It is more than a cultural challenge. The way in which girls think about the male body is very different to the way we think at home. When you are young, it is normal and natural for boys to play with dolls and make jokes about their bodies, in the same way as girls play with their food and make jokes about their bodies, so you would never be uncomfortable being around a boy who made jokes about his penis, so why should you be uncomfortable being around a man who makes jokes about his penis? Because you are a boy? No. Because you’re born with a vagina? NO! Because it’s normal for boys to play with dolls and make jokes about the female body? YES!
In a conversation with a friend who worked in advertising, I recalled that I once worked at an agency that was so afraid to work with men that it had an intercom system in every room in the building for women alone. It didn’t sound like a sexy idea, but the truth is that an equal work environment would have been impossible for many people in my position because of the way we believe our bodies are perceived. When we do the job right, women have no complaints when this happens. But when we are mistaken for a man and we know this was the case, we can’t help but feel like this is part of a deliberate plot to make us look unfeminine.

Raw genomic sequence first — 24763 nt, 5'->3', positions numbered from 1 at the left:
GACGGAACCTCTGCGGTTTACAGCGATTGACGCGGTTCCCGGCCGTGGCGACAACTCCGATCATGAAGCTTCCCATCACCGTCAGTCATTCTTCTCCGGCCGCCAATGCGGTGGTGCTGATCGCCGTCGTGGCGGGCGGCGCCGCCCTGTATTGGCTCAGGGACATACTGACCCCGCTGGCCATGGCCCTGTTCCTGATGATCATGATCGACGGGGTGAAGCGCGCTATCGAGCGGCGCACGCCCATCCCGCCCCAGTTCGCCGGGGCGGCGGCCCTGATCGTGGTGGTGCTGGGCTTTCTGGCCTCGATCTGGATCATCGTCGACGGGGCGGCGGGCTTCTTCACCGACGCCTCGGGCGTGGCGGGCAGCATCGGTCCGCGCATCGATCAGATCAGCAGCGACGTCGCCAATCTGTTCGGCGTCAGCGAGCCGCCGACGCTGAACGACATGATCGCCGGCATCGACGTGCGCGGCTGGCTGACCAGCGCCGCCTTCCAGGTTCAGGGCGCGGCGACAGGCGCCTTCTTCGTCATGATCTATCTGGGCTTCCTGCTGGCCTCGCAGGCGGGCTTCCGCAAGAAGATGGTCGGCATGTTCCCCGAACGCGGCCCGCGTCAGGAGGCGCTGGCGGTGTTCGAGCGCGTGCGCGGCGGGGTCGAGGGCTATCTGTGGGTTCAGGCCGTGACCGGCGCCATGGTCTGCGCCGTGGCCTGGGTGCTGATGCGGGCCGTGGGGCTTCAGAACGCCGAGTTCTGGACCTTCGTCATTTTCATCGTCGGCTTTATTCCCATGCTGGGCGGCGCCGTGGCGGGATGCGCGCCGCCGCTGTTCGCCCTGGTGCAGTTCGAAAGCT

We all can be guilty of the sexist remarks when we are unsure how someone identifies themselves as a man or a woman. We often don’t know it’s our fault, but instead of coming to terms with it, we think that a little misguidance will go a long way. I never told my daughter and didn’t really think about it until she was six years old. I’ve learned a lot since then.
In a recent article I coauthored with Dr. Annabel Jones, we highlighted a study that found that women who said they preferred boys’ toys, like trucks and dolls, were 10 percentage points less likely to be able to recognize their mother-son relationships than women who did not prefer toys with boys’ names.
We see this problem at work in the way that girls’ toys, for many years, have never been given equal status with boys’ toys. Boys’ toys have always been marketed more towards men than girls, and there have been many studies that confirm that toys marketed towards men have a more masculine appeal. Women’s toys, by contrast, have a more feminine appeal. However, there are
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